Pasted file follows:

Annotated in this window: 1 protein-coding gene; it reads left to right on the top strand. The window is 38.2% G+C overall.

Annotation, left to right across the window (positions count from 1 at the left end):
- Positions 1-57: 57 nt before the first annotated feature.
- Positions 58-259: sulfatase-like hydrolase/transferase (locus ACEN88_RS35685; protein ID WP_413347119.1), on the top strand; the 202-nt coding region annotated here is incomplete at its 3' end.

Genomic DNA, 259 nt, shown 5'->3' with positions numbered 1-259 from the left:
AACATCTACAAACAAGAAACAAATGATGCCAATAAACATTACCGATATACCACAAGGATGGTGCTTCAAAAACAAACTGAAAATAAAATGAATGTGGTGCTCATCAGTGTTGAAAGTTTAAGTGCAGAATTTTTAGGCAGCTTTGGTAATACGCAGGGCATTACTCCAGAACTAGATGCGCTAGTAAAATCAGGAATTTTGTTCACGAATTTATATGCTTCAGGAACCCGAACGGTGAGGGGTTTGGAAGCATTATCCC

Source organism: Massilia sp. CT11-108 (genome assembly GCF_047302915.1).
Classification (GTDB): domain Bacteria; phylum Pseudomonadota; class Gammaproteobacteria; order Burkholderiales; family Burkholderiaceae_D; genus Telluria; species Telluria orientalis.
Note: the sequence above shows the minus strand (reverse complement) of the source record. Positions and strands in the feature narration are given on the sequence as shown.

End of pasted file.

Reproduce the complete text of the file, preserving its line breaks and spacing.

Annotated in this window: 1 protein-coding gene; it reads left to right on the top strand. The window is 38.2% G+C overall.

Annotation, left to right across the window (positions count from 1 at the left end):
- Positions 1-57: 57 nt before the first annotated feature.
- Positions 58-259: sulfatase-like hydrolase/transferase (locus ACEN88_RS35685; protein ID WP_413347119.1), on the top strand; the 202-nt coding region annotated here is incomplete at its 3' end.

Genomic DNA, 259 nt, shown 5'->3' with positions numbered 1-259 from the left:
AACATCTACAAACAAGAAACAAATGATGCCAATAAACATTACCGATATACCACAAGGATGGTGCTTCAAAAACAAACTGAAAATAAAATGAATGTGGTGCTCATCAGTGTTGAAAGTTTAAGTGCAGAATTTTTAGGCAGCTTTGGTAATACGCAGGGCATTACTCCAGAACTAGATGCGCTAGTAAAATCAGGAATTTTGTTCACGAATTTATATGCTTCAGGAACCCGAACGGTGAGGGGTTTGGAAGCATTATCCC

Source organism: Massilia sp. CT11-108 (genome assembly GCF_047302915.1).
Classification (GTDB): domain Bacteria; phylum Pseudomonadota; class Gammaproteobacteria; order Burkholderiales; family Burkholderiaceae_D; genus Telluria; species Telluria orientalis.
Note: the sequence above shows the minus strand (reverse complement) of the source record. Positions and strands in the feature narration are given on the sequence as shown.